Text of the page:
For her part, Yellen was careful to frame secular stagnation as a risk rather than her base case. Indeed, the theory still remains far outside the mainstream.
Even uber-dove Narayana Kocherlakota, the non-voting Minneapeapolis Fed president (whose economic work was actually cited in the Eggertsson paper) told reporters in January that prolonged stagnation is a risk that "we should be thinking about as policymakers, but it is in no way my modal outlook."
Still, the critical point Yellen is making is that the mere fact that America risks falling into the economic quicksand "has important monetary policy implications for the near-term." On the margins, however, it may be enough to stay the Fed's hand when it comes to raising rates.
It should be noted that like most economic concepts, secular stagnation is politically polarizing.
Last year, some members of Congress proposed legislation that the Fed should endeavor to follow the "Taylor rule," which mandates the Fed base monetary policy on specific economic measures. Yet the proposed legislation assumes (implicitly, given the inputs to John Taylor's equation) that the equilibrium real interest rate is 2; Yellen said Friday that she believes it is lower.
If we are in a world marked by secular stagnation, the neutral rate is even lower than Yellen already thinks it is. In such a world, if the Fed begins to act as if the equilibrium interest rate is higher than it actually is, it could result in "appreciable economic costs." That may create or elongate a secularly stagnant environment, she said.
In other words, the economy is a delicate and temperamental beast. That creature—in the view of Yellen and other Fed officials—is best handled by the professionals.
The concept that the Chinese will use gold to back the Yuan and challenge the dollar has been floating around for years. I think the idea is a pipe dream but it makes for good copy when writers are looking for something to say about gold. Why would the Chinese want a currency to complete with the dollar when they already have so many dollars? Consider the following Reuters information – it will no doubt help the conspiracy theorists.
This from Reuters – Chinese Yuan to Be Added to IMF's Currency Basket? – Chinese Premier Li Keqiang has asked the head of the International Monetary Fund to include China's yuan currency in its special drawing rights (SDR) basket, state news agency Xinhua said.
Li added that "China hoped to, through the SDR, play an active role in the international cooperation to maintain financial stability and promote the further opening of China's capital market and financial area", the report said.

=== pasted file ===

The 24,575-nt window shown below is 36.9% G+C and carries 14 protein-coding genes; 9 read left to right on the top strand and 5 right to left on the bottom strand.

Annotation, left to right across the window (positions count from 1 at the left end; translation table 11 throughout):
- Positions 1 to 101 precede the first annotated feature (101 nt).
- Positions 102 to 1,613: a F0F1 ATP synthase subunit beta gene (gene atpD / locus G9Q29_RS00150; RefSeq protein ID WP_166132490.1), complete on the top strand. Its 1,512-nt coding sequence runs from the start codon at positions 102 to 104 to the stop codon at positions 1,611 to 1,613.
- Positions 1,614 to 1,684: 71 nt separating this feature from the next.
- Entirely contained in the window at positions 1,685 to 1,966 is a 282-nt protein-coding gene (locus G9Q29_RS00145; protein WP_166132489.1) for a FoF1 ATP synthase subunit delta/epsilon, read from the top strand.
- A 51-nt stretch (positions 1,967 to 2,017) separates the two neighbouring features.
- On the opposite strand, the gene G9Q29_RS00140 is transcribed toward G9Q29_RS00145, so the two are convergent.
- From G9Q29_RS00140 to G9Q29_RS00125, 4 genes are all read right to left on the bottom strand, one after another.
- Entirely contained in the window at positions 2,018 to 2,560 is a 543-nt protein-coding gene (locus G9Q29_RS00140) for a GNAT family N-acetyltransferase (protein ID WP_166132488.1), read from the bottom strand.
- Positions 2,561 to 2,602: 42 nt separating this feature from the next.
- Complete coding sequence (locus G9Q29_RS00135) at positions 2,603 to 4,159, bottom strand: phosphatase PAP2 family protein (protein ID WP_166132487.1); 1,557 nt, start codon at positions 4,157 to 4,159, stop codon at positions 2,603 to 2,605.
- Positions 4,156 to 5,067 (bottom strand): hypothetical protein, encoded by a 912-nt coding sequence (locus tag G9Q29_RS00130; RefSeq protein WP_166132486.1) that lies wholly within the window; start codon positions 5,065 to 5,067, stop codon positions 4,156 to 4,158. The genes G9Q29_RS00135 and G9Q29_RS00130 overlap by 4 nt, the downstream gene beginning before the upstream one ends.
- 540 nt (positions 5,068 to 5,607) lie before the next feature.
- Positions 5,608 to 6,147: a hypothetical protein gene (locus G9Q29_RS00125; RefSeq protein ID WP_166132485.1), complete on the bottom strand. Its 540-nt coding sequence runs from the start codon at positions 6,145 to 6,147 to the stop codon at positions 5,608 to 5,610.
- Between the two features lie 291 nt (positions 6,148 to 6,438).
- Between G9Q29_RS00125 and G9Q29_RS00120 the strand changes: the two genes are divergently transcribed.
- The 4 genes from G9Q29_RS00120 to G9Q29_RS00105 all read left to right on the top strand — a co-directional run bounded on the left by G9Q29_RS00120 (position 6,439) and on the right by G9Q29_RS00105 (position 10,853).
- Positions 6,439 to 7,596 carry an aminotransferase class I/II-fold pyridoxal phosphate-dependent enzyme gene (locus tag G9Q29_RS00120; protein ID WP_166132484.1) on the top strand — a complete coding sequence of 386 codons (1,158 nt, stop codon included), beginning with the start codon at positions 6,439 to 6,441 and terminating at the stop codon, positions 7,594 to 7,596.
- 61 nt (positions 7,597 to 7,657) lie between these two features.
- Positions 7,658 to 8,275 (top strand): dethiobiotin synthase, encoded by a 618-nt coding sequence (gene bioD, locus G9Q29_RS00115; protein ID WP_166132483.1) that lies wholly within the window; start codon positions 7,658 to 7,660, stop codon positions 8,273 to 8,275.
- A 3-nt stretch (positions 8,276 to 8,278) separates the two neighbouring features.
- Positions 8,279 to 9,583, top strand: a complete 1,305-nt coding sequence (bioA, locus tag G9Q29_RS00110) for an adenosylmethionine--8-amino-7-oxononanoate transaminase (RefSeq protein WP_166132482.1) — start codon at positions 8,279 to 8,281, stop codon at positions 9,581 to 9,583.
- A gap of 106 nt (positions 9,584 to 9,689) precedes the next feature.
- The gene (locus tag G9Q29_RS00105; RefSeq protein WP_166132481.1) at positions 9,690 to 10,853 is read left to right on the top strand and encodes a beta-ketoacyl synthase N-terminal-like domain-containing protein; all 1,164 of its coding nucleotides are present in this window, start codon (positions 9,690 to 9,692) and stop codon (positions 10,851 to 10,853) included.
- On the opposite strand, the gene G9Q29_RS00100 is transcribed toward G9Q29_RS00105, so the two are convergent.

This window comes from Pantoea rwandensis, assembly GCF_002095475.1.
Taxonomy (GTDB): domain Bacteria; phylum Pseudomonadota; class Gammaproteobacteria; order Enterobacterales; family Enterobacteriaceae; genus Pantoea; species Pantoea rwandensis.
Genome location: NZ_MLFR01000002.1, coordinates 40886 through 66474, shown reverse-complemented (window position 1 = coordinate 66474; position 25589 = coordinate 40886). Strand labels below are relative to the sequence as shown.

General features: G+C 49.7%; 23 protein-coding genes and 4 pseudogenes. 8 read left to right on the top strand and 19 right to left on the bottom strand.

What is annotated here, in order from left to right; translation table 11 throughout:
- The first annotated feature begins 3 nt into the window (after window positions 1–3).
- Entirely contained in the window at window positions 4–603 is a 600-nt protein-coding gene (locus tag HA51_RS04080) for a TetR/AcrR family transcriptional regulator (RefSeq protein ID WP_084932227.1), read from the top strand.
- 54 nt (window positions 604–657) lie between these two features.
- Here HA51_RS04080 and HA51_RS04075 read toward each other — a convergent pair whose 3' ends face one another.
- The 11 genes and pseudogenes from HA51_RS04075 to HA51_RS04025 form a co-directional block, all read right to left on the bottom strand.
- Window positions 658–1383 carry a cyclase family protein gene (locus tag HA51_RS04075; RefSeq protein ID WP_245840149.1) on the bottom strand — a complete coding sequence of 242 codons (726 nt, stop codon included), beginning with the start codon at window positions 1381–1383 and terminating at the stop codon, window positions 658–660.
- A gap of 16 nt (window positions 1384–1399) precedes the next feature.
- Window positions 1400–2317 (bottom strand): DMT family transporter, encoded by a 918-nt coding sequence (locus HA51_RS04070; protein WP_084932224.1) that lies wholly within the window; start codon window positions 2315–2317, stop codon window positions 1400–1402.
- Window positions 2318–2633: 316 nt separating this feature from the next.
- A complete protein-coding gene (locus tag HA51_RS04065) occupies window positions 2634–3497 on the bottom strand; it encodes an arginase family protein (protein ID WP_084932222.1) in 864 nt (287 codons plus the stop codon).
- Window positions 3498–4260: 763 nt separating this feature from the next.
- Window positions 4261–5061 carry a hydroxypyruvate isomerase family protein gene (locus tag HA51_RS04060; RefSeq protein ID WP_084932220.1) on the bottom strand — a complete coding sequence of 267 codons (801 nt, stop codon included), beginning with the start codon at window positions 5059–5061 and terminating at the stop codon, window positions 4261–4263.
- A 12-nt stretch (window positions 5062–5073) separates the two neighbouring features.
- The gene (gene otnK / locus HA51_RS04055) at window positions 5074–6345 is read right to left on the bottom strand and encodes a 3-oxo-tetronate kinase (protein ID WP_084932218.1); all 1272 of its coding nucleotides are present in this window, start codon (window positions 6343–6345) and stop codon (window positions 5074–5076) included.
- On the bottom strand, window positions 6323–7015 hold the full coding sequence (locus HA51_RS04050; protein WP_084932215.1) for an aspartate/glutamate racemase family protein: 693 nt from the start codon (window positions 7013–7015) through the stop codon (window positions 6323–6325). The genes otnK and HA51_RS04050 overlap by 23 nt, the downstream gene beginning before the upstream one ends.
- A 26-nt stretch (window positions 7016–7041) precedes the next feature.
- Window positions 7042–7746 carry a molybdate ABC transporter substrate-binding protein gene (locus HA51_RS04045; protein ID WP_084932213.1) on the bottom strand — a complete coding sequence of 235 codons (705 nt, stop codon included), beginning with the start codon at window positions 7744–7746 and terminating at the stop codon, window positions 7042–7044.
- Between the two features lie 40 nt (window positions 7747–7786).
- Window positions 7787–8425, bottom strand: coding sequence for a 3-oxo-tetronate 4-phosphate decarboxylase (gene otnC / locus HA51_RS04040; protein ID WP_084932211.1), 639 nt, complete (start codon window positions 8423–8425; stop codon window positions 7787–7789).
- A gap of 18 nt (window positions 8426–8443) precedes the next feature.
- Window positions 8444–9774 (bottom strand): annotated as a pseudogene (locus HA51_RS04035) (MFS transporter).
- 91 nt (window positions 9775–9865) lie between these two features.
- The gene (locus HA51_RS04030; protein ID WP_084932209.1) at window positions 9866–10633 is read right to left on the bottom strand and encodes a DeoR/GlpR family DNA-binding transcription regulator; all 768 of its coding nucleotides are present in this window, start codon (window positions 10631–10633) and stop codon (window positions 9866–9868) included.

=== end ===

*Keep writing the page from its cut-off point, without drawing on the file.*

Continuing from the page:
"China will push forward financial reform for the real economy and prevention of risk. China will develop private, small and medium banks to provide better support for small businesses," Li was cited as saying.
China's yuan at some point would be incorporated in the SDR currency basket, Lagarde said on Friday, currently made up of dollars, yen, pounds and euros.
The yuan’s inclusion could be seen as diminishing the dollar's standing internationally.
Silver closed down $0.39 at $16.66. Also lower because of expected profit taking in the paper market.
Platinum was down $26.00 at $1117.00 and palladium was down $11.00 at $729.00. The price of platinum is now $67.00 under the price of gold.
The walk-in cash trade was quiet today and so were the phones. It so happens that the end of March is also our fiscal year end – so here are some interesting numbers. Platinum Platypus sales up 22%, Credit Suisse 1 oz gold bars up 25%, Johnson Matthey 100 oz silver bars up 71% and the big winner – 1 oz P.A.M.P. gold bars up 116%.
The GoldDealer.com Unscientific Activity Scale is a “ 3” for Monday. The CNI Activity Scale takes into consideration volume and the hedge book: (last Tuesday – 4) (last Wednesday – 8) (last Thursday – 5) (last Friday – 6). The scale (1 through 10) is a reliable way to understand our volume numbers. The Activity Scale is weighted and is not necessarily real time – meaning we could be busy and see a low number – or be slow and see a high number. This is true because of the way our computer runs what we call the “book”.